Women show their appreciation for their partners in the sense of emotional and physical care, constant attention, and through other care-vehicles, so when they receive flowers, they are reminded of the sweet feeling of being appreciated. Likewise, receiving flowers, remind them that among all things, their relationship is of high importance. A simple arrangement  an hint at all the internal and external feeling one holds towards their lady love.. they suggest of impactful memories.. they bind relationships.  

It is easy to get lost in time and lose touch with what was once an important aspect of a relationship, but it is just as easy to keep these traditions alive by investing creative thought into making someone feel special with the presence of a JLF Signature Box of Flowers– an epitome of romance, passion, and emotion. 

Author: Marian Sahakyan
Photographer: @annasphotoart

Flowers and Allergies

It’s a woman’s (and occasionally a man’s) favorite thing- being gifted flowers- smelling and seeing them, being surrounded by them. More often than commonly noticed, these flowers become problematic. They take one’s breath away. Not in the romantic or amorous manner, but quite literally- in the form of allergies.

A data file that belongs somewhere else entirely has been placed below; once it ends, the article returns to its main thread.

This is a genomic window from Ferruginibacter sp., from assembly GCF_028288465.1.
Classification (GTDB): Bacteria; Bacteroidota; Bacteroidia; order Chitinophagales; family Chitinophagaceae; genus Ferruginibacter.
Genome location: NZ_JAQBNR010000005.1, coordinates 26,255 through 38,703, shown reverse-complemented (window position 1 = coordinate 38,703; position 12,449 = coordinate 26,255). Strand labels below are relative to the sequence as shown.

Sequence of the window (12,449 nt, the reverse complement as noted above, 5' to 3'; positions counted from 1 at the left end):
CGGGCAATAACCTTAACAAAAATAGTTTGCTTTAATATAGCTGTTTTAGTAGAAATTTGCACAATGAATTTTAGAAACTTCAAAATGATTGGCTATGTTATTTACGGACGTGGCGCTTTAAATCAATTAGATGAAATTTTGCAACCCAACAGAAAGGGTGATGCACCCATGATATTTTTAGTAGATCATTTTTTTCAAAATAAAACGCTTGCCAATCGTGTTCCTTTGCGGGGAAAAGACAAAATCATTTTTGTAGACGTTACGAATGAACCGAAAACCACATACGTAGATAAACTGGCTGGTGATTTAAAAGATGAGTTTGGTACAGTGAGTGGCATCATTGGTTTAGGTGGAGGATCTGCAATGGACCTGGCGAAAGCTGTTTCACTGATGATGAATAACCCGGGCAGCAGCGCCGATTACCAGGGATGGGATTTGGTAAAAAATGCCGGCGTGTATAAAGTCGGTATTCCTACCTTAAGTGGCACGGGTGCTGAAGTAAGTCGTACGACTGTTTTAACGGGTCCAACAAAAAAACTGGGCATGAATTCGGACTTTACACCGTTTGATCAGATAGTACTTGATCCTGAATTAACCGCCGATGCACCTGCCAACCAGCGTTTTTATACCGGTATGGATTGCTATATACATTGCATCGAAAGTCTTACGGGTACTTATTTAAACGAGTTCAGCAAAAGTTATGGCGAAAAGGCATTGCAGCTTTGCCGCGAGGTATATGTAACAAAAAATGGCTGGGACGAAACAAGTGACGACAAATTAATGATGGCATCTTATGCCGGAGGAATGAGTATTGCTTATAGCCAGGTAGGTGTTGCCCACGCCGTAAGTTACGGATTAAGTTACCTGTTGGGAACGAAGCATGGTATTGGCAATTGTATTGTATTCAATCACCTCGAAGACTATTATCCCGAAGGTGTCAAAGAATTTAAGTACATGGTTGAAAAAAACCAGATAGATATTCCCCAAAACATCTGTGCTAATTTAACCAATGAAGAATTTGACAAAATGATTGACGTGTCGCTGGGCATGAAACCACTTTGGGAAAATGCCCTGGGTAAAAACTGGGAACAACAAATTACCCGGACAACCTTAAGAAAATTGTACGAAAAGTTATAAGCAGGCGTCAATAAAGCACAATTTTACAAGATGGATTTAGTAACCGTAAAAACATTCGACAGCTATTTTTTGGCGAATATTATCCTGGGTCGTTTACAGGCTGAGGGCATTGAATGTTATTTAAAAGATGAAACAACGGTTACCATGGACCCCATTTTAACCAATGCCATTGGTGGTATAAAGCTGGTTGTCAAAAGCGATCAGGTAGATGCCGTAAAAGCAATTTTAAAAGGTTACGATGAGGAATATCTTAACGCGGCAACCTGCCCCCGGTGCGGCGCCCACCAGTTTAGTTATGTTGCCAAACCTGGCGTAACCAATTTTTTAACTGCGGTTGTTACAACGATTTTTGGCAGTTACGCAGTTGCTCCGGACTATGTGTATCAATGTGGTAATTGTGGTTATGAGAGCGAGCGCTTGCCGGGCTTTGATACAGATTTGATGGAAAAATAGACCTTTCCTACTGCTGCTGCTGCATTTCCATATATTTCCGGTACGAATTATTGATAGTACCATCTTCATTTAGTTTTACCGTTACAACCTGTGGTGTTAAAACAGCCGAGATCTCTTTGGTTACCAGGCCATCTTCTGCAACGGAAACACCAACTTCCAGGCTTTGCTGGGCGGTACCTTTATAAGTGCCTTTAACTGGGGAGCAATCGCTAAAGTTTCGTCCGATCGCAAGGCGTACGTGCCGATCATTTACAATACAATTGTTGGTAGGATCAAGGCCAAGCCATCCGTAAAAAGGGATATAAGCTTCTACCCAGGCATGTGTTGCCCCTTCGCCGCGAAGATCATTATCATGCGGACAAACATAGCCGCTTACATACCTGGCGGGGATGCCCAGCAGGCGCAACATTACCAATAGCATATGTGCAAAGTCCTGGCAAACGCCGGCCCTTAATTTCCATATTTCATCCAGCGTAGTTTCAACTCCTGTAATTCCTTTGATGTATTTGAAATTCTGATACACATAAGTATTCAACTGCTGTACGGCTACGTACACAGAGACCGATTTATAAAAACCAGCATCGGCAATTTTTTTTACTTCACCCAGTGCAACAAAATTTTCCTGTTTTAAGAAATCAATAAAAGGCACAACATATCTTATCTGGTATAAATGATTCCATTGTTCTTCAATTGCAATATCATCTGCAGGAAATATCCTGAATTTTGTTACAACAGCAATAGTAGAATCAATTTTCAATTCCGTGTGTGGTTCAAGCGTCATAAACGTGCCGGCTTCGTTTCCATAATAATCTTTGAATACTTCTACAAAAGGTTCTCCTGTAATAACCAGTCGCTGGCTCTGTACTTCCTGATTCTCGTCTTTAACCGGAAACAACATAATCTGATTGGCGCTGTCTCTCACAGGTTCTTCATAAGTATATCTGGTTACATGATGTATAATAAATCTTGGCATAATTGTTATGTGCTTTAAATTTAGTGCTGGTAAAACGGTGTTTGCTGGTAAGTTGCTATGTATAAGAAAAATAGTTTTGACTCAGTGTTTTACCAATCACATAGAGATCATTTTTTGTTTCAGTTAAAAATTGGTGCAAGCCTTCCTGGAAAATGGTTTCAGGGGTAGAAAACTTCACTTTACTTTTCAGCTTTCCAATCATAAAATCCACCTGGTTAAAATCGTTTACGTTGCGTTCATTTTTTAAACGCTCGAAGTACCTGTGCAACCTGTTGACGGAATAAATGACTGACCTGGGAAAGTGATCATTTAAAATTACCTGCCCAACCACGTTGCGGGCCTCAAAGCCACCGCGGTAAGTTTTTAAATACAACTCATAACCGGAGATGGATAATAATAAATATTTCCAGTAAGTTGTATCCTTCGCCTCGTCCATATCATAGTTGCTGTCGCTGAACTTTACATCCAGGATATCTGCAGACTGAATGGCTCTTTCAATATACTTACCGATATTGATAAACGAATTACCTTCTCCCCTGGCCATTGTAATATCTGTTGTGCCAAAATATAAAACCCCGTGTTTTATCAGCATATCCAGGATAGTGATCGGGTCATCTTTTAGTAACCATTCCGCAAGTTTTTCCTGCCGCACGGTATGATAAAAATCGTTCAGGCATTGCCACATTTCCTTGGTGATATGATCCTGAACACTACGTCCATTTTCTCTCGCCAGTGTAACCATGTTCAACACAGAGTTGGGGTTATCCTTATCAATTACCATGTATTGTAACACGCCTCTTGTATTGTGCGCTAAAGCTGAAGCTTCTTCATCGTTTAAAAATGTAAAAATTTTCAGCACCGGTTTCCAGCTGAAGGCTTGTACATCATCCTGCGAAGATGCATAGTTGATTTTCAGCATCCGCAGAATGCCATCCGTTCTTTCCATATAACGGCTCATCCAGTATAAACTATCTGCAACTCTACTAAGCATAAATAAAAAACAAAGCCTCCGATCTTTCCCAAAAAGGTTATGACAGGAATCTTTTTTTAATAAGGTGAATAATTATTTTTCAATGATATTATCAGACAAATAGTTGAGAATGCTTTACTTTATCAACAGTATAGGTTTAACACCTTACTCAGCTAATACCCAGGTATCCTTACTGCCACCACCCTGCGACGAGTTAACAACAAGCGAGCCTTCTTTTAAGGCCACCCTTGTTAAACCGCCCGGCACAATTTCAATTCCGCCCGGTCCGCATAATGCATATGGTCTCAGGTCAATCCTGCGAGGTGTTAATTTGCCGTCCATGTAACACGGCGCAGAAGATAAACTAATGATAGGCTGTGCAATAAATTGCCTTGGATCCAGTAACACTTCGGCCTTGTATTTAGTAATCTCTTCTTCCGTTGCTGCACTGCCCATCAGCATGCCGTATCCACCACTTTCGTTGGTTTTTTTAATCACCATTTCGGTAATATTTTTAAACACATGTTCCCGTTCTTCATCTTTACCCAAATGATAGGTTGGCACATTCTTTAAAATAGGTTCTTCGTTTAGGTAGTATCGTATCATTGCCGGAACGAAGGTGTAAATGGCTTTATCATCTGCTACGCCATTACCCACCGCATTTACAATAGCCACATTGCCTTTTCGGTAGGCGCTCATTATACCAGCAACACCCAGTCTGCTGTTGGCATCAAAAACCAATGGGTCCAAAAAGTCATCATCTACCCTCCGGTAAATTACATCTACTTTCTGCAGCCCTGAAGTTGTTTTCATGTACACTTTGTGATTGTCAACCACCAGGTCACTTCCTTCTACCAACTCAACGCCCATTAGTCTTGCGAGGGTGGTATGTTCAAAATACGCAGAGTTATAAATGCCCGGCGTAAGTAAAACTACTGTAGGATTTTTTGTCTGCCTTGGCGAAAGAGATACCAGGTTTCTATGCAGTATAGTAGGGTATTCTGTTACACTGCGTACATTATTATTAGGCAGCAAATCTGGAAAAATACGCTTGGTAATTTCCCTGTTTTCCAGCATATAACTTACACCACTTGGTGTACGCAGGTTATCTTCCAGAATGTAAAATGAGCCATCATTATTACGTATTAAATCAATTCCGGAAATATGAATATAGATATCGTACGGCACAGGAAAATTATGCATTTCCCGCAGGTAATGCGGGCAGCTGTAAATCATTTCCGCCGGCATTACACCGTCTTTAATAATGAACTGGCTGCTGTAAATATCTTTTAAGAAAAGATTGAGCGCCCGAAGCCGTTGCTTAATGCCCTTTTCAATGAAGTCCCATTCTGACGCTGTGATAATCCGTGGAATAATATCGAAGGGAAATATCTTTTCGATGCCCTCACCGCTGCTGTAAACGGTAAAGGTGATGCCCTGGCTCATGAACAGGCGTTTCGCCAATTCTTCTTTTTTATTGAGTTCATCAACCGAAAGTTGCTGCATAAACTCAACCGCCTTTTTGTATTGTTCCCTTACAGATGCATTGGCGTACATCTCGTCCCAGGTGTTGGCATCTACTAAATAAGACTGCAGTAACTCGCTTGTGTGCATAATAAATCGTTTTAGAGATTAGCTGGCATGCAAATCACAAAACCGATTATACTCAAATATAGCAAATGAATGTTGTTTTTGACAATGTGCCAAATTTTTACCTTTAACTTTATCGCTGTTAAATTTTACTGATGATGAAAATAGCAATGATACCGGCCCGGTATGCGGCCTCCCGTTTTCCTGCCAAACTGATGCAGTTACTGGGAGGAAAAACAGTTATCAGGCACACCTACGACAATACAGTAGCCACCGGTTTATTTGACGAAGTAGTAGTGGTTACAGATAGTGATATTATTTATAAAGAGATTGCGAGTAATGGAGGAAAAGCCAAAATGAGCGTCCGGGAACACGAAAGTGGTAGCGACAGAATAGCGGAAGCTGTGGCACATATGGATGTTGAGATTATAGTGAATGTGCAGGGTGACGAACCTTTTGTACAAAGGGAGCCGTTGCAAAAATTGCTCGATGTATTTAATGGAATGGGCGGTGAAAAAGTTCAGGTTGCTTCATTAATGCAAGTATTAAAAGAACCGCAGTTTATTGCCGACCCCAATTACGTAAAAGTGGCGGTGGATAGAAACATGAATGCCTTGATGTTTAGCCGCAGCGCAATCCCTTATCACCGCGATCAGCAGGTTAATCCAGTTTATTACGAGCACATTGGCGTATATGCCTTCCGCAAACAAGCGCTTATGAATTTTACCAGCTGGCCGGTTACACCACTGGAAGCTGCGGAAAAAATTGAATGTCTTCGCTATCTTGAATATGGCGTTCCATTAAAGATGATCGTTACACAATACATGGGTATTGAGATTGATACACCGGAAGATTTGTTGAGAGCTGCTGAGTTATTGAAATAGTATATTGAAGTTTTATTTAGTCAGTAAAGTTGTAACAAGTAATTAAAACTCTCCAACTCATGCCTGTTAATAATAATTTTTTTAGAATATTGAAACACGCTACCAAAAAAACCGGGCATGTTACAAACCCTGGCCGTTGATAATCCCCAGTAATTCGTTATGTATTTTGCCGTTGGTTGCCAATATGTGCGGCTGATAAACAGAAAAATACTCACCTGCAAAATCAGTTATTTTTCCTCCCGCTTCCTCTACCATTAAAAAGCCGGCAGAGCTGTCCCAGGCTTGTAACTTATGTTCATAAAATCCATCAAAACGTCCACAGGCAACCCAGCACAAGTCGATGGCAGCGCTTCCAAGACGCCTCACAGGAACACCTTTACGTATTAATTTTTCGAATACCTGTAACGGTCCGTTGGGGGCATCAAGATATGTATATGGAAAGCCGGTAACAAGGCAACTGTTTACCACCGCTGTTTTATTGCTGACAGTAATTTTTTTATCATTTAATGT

Imagine being on the other side of things-  as the one gifting the flowers. Ultimately, what was initially a good deed, a sweet surprise, can turn into a perfectly failed scenario. But what if you knew exactly what to avoid and what to pick up for that special someone, who just happens to have allergies!

To clarify some of those concerns, without compromising on the look or charm of the bouquet, here is a compilation of flowers to avoid and others that can replace them.

 Worst: Daisies and Sunflowers